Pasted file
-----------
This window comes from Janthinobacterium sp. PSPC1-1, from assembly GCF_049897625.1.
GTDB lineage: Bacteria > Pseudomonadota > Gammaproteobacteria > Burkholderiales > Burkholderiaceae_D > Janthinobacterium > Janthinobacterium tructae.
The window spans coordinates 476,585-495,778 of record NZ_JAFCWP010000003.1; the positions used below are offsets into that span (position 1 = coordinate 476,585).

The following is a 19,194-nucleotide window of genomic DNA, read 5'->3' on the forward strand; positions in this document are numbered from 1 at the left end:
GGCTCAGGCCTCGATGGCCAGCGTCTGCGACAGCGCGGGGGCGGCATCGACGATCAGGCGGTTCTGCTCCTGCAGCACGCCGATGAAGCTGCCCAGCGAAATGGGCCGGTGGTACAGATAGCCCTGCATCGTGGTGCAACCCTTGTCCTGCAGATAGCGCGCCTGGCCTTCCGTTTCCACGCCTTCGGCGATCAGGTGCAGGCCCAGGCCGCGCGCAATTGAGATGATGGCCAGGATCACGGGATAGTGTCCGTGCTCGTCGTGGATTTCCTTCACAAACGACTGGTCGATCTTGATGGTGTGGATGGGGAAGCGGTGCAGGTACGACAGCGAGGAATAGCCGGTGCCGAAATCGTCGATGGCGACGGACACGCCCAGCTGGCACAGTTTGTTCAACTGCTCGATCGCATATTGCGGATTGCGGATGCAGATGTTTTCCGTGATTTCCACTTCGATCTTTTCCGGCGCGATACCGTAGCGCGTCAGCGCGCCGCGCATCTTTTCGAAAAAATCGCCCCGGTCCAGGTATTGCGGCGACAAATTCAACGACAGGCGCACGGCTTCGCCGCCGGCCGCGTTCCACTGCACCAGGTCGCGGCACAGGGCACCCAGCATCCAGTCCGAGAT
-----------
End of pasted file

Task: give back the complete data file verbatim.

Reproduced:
This window comes from Janthinobacterium sp. PSPC1-1, from assembly GCF_049897625.1.
GTDB lineage: Bacteria > Pseudomonadota > Gammaproteobacteria > Burkholderiales > Burkholderiaceae_D > Janthinobacterium > Janthinobacterium tructae.
The window spans coordinates 476,585-495,778 of record NZ_JAFCWP010000003.1; the positions used below are offsets into that span (position 1 = coordinate 476,585).

The following is a 19,194-nucleotide window of genomic DNA, read 5'->3' on the forward strand; positions in this document are numbered from 1 at the left end:
GGCTCAGGCCTCGATGGCCAGCGTCTGCGACAGCGCGGGGGCGGCATCGACGATCAGGCGGTTCTGCTCCTGCAGCACGCCGATGAAGCTGCCCAGCGAAATGGGCCGGTGGTACAGATAGCCCTGCATCGTGGTGCAACCCTTGTCCTGCAGATAGCGCGCCTGGCCTTCCGTTTCCACGCCTTCGGCGATCAGGTGCAGGCCCAGGCCGCGCGCAATTGAGATGATGGCCAGGATCACGGGATAGTGTCCGTGCTCGTCGTGGATTTCCTTCACAAACGACTGGTCGATCTTGATGGTGTGGATGGGGAAGCGGTGCAGGTACGACAGCGAGGAATAGCCGGTGCCGAAATCGTCGATGGCGACGGACACGCCCAGCTGGCACAGTTTGTTCAACTGCTCGATCGCATATTGCGGATTGCGGATGCAGATGTTTTCCGTGATTTCCACTTCGATCTTTTCCGGCGCGATACCGTAGCGCGTCAGCGCGCCGCGCATCTTTTCGAAAAAATCGCCCCGGTCCAGGTATTGCGGCGACAAATTCAACGACAGGCGCACGGCTTCGCCGCCGGCCGCGTTCCACTGCACCAGGTCGCGGCACAGGGCACCCAGCATCCAGTCCGAGAT